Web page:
The orange, green and red lines indicate the theoretical ROI (being 3%, 4% and 5% respectively) on the funds that are “locked” into your home (i.e. the “Opportunity Costs”). For example, if you have a Mortgage ratio of 90%, 10% of the property (in this case €20.000), could have been generating income. At 5% ROI this would have been €1.000 a year.
The blue line is showing the reduction in the amount of interest (expenses) you are paying, on a yearly basis for this scenario and the ING interest rates shown above. As you can see this is not a linear line, which is caused due to the reduced interest rates you get for owing an increasingly larger portion of your house.
At the tipping points (as shown at ~44%, ~78% and ~90% for the 3%, 4% and 5% Opportunity Costs options respectively) the return you make on your investments become larger than the reduced (or saved) interest costs. Beyond these points, you are better off investing the funds than using them to pay off your mortgage faster. Another benefit is that you maintain the mortgage interest tax deduction (aka “Hypotheekrenteaftrek”) as large as possible for as long as possible.
What Does This Mean In Reality of You?
This completely depends on your situation, firstly you would need to know (or at least assume) an ROI that is applicable to your assets. Next, check your mortgage interest rates and classes to see how additional down payments affect your monthly payments (or reduction in interest).
The next step is just doing the math, depending on the results you can start to evaluate your options. For some of you it might be worth paying down the house, for others it may mean that you should start to divert as much cash as you can towards investments/assets.
What Does This Mean In Reality of Us?
Considering our current portfolio is generating about 4% per year (after taxes/inflation), and we still can decide what to do with our available cash, it seems most logical to put the available cash into the mortgage (which currently sits at 102%). Simply because the reduction in interest expenses at this stage is far larger than the potential income from the funds when invested (we would need a ROI of about 27% on the available cash to compensate the increased interest expenses…). Theoretically, when we get to about 85-75% of our mortgage, we should really start diverting every available € towards investments rather than putting it into our house.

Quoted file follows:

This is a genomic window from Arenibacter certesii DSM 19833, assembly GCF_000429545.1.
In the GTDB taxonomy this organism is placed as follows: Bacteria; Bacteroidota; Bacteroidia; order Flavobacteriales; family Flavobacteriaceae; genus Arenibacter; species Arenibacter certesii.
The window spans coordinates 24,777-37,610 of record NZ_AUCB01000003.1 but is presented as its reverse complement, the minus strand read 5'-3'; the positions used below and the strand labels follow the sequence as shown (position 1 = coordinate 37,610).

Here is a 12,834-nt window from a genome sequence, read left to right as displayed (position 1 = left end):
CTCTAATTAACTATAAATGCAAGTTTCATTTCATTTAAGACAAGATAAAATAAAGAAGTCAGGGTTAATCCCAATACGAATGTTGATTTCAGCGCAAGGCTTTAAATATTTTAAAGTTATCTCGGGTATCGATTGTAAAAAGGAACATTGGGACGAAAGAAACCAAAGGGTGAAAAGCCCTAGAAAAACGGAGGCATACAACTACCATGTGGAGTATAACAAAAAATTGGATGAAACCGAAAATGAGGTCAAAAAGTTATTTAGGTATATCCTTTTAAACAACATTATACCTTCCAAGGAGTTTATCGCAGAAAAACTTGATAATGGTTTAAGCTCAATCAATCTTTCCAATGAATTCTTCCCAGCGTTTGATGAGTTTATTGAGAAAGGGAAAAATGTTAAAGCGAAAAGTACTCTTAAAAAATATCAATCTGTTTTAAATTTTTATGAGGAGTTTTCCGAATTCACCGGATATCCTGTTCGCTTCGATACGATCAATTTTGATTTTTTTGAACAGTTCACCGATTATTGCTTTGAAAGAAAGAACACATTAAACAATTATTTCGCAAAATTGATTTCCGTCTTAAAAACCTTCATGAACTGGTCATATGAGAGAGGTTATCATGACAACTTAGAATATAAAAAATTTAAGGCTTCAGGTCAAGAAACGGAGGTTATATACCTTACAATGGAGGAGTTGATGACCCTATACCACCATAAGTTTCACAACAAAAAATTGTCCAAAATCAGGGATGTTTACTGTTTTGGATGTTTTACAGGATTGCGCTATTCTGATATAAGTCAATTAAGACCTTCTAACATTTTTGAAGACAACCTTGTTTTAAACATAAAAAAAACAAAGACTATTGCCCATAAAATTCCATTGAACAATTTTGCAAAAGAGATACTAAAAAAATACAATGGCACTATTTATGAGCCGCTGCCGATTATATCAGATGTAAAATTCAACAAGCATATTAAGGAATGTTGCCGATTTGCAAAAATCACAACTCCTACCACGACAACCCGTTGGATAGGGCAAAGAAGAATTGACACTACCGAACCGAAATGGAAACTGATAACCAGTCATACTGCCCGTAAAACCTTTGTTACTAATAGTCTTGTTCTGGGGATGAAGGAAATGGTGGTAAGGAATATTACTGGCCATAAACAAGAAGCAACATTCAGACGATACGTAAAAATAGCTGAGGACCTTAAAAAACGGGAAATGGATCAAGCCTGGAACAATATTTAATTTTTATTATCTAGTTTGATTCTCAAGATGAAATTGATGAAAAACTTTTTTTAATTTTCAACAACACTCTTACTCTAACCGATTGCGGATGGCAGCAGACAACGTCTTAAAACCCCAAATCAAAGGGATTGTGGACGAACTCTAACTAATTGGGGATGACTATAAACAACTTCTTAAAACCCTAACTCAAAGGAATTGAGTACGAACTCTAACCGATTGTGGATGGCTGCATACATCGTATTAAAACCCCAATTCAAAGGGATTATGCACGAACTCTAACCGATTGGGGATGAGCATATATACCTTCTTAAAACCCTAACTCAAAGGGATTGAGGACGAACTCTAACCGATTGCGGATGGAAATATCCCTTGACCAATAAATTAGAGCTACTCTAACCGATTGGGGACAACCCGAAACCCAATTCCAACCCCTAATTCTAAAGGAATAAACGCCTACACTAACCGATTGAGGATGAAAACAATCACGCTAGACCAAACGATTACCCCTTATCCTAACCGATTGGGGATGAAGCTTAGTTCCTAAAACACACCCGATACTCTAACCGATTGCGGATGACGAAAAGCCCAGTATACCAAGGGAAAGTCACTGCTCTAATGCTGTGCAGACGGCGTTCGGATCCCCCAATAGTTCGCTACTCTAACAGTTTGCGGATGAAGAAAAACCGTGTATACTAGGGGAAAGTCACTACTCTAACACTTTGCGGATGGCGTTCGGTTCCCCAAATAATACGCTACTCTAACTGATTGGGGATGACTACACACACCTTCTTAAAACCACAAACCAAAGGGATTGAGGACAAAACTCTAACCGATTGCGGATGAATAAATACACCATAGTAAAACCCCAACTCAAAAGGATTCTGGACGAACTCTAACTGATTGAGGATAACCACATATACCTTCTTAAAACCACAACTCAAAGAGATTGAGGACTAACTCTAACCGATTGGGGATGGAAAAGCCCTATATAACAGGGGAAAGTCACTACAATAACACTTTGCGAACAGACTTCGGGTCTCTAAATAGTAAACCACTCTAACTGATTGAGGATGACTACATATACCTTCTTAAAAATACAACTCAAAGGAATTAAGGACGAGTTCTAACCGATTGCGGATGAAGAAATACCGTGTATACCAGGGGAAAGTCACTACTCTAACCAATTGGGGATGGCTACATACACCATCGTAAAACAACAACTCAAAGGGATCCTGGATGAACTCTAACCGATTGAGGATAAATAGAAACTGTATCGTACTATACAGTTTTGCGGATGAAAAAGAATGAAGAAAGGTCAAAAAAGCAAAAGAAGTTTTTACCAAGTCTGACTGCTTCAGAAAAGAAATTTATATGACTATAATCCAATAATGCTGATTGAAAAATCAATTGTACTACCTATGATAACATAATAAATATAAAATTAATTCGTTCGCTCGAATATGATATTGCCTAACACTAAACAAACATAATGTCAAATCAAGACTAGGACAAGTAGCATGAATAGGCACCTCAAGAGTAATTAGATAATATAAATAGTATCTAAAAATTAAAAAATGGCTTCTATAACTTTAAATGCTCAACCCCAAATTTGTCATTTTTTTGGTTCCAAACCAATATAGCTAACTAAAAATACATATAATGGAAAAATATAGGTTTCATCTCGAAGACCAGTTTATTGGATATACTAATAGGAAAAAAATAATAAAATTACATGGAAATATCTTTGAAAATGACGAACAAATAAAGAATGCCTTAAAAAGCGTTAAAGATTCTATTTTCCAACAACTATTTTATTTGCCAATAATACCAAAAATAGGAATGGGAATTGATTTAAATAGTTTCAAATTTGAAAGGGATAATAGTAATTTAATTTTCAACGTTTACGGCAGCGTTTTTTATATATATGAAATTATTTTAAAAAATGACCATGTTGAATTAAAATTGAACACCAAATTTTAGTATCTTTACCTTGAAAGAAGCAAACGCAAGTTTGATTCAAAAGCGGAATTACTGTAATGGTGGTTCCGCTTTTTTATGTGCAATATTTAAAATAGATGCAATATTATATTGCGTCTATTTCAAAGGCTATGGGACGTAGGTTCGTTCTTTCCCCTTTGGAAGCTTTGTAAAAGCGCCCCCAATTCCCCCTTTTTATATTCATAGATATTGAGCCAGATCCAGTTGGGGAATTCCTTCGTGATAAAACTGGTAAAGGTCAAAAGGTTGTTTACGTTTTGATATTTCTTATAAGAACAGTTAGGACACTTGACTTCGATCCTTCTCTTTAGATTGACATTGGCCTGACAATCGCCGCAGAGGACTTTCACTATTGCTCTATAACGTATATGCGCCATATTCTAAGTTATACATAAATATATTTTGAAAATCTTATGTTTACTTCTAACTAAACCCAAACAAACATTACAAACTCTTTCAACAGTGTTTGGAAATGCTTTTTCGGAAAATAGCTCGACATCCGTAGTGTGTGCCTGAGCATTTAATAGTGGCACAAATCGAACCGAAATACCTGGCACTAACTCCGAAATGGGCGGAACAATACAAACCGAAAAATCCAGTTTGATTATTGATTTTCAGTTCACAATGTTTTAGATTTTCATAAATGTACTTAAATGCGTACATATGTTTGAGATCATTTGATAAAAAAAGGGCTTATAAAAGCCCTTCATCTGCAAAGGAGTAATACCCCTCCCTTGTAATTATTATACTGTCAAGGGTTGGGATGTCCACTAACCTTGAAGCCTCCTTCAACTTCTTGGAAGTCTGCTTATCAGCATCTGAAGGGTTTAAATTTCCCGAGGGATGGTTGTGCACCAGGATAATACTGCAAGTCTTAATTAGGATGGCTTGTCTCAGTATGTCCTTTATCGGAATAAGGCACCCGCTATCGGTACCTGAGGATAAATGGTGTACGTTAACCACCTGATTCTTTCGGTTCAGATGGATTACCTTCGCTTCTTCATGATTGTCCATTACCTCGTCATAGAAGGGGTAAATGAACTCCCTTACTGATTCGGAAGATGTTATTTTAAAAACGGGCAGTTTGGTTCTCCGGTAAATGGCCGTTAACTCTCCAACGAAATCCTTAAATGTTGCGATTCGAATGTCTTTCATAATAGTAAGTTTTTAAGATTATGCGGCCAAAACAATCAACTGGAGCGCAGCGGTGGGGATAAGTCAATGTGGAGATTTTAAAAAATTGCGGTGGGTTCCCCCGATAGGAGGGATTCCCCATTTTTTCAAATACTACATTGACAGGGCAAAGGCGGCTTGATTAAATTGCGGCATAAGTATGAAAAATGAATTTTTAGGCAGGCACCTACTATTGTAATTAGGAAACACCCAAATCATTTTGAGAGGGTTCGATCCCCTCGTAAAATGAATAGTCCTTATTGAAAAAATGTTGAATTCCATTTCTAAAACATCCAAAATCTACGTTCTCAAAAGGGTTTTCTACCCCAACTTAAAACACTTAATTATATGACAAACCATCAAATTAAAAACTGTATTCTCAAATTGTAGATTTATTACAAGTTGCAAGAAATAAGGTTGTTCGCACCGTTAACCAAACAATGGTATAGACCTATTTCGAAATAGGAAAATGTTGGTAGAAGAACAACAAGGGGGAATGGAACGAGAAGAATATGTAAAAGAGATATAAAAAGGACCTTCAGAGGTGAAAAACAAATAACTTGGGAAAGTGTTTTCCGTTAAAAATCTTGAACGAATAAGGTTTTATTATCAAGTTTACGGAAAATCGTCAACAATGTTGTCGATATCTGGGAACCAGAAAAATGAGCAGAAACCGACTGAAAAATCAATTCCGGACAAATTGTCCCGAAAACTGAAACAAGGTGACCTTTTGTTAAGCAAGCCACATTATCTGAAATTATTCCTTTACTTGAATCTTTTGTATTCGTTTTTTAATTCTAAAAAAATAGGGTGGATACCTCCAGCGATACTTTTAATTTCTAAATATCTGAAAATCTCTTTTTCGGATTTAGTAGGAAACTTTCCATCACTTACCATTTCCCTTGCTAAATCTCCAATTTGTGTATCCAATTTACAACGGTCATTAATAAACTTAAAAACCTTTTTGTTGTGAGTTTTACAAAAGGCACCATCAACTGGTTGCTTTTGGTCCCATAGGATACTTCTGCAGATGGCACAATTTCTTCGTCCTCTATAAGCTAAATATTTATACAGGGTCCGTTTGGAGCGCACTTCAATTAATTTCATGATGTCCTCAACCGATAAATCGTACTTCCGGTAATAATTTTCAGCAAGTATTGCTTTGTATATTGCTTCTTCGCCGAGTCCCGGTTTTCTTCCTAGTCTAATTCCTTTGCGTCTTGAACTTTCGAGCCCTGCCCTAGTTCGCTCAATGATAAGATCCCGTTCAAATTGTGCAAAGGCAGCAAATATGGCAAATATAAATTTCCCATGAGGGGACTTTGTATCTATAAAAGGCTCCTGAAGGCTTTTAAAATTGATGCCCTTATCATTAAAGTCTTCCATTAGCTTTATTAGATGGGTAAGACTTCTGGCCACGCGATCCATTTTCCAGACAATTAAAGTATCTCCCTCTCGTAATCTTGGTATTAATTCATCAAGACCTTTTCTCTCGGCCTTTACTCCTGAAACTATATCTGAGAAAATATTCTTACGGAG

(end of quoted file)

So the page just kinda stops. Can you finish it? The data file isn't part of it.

In reality however, we would continuously reducing our mortgage amount by our monthly payments. Based on our preferences and the shown interest rate drops per mortgage ratio class, we will aim to initially reduce our mortgage ratio to 95%. After that, as it takes time and considerable amounts of cash to drop to the next (lower) mortgage ratio class. So it is likely better to invest in the means time, try to make some dividends and capital gains, and cash at a point where we would be able to drop a large cash amount into the mortgage to force the amount into the next interest rate class (which is generating the largest impact on cash flow and interest expenses).
Another point of consideration here is that the property we are buying is a four-plex, of which we will use the largest unit for us and the other 3 units will be rented out. This means that every € that we put into the mortgage is factually an investment, as it reduces the mortgage cost and thus increases the cash flow and profit on the property.